I didn't find exactly what I was looking for on this trip. Instead, this trip taught me that everything I was hoping to recapture, I already have.

Wednesday, June 22, 2016

How to Travel With Kids Without Losing Your Mind

I'm honored to be posting at We, A Great Parade for my friend Shannon who recently gave birth to her third child. Shannon is witty, eloquent, compassionate and always keeps it real. Join the parade on her blog or Instagram; her writing will uplift & encourage you and also make you come up with a list of excuses to visit Iowa so you can be real life BFFs.


Family trips sound good on paper and look precious in the photos, but somewhere in the reality of the actual vacation it becomes clear that even though you would not hesitate to throw your body in front of a moving train for these people, if you have to be in a room with them for one more minute you just might die.

Obviously there are sweet moments too: the look on your child's face the first time he sees the ocean or the can't-catch-your-breath-from-laughing card game around Grandma's dining table. We travel with our kids to make memories, to escape our routine and to connect with them through new experiences.

It won't all be perfect, but there are some things we can do to ensure we come home with the same number of brain cells we left with.

Click over to We, A Great Parade to read more!

Monday, May 23, 2016

To the Teacher Who's Wondering if You're Making a Difference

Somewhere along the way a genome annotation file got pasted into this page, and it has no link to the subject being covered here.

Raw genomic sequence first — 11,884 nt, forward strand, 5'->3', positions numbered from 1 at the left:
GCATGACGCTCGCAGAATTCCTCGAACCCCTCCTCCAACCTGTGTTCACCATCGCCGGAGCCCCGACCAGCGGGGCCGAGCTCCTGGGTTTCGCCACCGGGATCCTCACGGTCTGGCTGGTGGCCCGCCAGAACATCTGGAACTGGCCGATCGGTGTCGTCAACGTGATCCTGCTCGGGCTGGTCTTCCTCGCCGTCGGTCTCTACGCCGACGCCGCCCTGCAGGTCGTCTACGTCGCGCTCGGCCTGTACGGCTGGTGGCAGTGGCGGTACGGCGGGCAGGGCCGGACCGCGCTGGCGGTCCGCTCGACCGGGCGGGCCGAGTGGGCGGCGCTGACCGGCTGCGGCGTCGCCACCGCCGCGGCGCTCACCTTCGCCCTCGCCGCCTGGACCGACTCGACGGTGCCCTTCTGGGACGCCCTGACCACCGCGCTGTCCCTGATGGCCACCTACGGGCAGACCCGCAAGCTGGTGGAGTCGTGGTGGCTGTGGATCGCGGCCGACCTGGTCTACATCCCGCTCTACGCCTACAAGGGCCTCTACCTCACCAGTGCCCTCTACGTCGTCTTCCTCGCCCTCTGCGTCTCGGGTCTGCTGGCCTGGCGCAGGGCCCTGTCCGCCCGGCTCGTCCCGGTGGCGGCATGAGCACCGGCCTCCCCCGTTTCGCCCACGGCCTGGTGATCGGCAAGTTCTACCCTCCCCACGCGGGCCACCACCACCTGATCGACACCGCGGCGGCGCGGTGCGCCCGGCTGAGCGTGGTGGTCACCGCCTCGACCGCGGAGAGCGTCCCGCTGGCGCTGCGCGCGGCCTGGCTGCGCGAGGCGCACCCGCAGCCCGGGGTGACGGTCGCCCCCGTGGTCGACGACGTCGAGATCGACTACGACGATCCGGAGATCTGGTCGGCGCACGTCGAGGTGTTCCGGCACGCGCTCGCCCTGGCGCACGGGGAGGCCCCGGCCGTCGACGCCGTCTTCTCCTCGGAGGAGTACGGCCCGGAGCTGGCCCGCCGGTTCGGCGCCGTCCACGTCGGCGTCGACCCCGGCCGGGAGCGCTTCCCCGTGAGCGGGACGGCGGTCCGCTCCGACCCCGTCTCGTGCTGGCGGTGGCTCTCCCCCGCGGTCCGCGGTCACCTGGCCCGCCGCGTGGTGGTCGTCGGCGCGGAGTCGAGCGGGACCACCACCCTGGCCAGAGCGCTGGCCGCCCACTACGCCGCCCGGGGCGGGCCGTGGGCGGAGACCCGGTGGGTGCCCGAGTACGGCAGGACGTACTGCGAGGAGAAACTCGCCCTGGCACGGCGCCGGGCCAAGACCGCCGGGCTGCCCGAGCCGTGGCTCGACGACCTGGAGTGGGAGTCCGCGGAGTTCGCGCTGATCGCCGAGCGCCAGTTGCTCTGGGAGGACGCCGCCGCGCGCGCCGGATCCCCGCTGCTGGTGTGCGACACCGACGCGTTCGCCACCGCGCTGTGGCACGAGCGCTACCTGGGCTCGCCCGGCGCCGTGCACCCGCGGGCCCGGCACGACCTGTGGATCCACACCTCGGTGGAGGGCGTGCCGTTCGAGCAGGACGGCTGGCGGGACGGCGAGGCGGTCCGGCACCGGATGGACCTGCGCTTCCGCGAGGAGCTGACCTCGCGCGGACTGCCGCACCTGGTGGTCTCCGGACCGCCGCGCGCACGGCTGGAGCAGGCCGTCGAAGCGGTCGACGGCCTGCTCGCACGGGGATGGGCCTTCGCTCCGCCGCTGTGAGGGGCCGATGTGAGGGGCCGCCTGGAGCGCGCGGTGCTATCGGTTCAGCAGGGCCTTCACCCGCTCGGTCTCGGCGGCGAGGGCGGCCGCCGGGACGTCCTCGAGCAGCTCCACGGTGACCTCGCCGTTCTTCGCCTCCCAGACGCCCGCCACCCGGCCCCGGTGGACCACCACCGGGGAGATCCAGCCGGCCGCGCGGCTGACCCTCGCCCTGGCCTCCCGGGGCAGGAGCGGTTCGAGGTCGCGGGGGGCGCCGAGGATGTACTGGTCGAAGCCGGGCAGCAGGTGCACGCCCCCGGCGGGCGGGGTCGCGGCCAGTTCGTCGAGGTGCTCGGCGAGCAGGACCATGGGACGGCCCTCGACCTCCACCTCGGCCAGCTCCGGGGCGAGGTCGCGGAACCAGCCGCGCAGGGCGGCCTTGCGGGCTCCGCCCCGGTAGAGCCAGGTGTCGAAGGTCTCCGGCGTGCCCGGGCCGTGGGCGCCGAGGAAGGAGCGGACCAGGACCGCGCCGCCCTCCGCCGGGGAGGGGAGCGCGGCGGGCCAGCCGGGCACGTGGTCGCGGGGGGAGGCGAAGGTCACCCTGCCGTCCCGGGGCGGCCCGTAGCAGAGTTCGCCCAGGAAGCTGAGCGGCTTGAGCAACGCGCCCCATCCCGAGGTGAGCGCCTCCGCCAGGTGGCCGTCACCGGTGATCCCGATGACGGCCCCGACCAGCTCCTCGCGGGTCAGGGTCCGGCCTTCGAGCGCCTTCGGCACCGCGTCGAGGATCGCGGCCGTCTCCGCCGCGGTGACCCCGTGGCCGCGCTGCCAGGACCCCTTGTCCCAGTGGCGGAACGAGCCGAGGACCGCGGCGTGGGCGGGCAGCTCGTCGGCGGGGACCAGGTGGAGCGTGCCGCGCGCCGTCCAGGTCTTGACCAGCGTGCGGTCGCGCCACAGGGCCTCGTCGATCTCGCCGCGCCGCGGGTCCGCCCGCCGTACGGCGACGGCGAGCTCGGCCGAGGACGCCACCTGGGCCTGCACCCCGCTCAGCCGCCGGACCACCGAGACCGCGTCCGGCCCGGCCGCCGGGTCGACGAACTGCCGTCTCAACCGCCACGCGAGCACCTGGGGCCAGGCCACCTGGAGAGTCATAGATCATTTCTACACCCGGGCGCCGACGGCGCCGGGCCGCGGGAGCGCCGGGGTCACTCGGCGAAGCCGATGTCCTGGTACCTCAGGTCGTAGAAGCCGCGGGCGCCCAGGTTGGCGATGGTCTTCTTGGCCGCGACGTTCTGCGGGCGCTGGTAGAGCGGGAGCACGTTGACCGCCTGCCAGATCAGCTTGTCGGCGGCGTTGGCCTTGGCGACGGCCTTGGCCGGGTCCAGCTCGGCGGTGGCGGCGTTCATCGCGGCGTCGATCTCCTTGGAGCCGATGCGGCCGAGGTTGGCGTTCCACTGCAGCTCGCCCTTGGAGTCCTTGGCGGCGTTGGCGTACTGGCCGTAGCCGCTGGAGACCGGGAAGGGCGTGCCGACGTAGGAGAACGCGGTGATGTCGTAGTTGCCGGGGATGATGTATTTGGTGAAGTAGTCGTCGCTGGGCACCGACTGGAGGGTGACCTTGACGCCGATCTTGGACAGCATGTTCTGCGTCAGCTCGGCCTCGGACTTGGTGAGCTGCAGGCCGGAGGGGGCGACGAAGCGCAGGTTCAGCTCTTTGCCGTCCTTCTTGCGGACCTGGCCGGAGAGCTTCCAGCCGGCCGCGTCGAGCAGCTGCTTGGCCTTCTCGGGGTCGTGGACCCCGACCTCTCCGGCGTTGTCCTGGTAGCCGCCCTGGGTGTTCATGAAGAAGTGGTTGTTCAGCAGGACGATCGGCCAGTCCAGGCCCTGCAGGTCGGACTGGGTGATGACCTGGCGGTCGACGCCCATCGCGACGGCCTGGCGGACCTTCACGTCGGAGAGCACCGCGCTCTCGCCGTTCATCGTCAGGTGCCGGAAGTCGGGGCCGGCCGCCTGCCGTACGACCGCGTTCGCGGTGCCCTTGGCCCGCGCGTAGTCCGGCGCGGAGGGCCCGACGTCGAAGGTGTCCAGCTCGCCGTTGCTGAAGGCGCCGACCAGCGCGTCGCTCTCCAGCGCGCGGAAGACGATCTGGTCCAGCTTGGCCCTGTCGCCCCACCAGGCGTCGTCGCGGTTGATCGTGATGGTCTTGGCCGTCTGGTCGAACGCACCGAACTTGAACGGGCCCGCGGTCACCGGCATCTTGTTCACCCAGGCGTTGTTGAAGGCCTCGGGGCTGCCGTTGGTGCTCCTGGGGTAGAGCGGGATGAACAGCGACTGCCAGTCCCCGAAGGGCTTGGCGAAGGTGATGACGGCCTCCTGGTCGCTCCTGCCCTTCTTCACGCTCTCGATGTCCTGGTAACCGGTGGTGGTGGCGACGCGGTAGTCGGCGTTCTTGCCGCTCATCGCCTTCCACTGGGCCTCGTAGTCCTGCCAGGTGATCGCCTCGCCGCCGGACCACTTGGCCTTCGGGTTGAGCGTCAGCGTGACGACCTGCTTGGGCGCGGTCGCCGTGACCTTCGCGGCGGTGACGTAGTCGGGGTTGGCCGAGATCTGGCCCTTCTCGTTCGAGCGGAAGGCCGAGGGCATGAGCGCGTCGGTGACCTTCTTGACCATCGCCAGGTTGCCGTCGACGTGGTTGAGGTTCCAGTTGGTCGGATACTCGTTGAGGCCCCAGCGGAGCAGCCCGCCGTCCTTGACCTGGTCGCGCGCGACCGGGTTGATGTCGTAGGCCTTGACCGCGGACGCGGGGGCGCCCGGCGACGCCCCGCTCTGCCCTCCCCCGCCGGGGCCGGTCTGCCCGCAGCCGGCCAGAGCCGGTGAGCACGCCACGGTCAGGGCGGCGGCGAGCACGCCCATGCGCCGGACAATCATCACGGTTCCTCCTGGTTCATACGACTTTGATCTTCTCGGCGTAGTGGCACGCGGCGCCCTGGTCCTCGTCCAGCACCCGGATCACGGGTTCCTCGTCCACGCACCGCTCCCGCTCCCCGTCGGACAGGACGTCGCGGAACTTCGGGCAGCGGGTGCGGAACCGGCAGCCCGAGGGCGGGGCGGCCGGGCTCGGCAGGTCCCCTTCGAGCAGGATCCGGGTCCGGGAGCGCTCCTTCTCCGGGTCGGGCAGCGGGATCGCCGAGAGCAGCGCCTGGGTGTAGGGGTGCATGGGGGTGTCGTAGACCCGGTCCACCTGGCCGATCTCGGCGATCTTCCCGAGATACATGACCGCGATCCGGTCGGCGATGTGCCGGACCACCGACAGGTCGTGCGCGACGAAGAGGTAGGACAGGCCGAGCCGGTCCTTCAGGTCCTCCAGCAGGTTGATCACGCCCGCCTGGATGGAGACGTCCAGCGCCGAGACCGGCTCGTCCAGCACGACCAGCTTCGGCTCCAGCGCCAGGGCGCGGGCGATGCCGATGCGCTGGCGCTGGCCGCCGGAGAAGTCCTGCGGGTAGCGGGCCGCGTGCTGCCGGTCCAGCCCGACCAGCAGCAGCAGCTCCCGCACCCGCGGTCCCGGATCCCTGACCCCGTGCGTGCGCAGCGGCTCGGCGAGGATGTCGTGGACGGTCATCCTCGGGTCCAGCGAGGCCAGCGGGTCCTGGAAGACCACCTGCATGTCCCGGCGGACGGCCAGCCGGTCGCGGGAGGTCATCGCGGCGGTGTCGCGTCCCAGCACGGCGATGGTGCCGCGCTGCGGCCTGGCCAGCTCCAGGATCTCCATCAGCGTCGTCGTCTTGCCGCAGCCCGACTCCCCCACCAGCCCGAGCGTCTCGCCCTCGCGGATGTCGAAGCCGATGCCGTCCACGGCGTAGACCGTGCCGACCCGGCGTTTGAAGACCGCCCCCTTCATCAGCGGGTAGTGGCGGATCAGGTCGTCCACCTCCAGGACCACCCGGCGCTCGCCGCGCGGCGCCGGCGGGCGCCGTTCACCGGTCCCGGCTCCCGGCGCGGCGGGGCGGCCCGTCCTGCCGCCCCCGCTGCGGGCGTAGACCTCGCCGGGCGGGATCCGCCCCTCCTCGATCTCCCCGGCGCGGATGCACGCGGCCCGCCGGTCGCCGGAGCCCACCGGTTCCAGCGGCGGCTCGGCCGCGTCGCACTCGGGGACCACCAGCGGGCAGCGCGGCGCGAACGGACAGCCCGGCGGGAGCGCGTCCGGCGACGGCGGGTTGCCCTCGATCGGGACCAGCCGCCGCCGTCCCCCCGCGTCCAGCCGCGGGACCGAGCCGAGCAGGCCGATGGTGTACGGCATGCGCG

I recently came across this letter I wrote last year for my first grade teacher's retirement celebration. I decided to post it for two reasons.

1) If you are a worn-out, stretched-too-thin teacher wondering if you are making a difference in this overwhelming, underpaid profession you have chosen, the answer is YES. You may not hear about it for nearly 30 years, if at all, but you never know the life-changing impact you might have on someone just by doing your job.
2) Think about someone who has made a difference in your life - a teacher, a mentor, a friend. Have you ever taken the time to tell them the difference they have made? You don't have to write a novel. Look them up, write an email, send a Facebook message. Take the time you normally spend on Zulilly and let them know. It will mean the world to them, I guarantee. 


I'm in the second row with the pigtails. Not sure what I'm doing with my face, but I suspect I'm feeling quite smug about having the ruffliest collar in the class. 


Occasionally throughout life, the question comes up: who was your favorite teacher?

Hands-down, without hesitation, since I was 6 years old, my answer has always been Mrs. Gordey.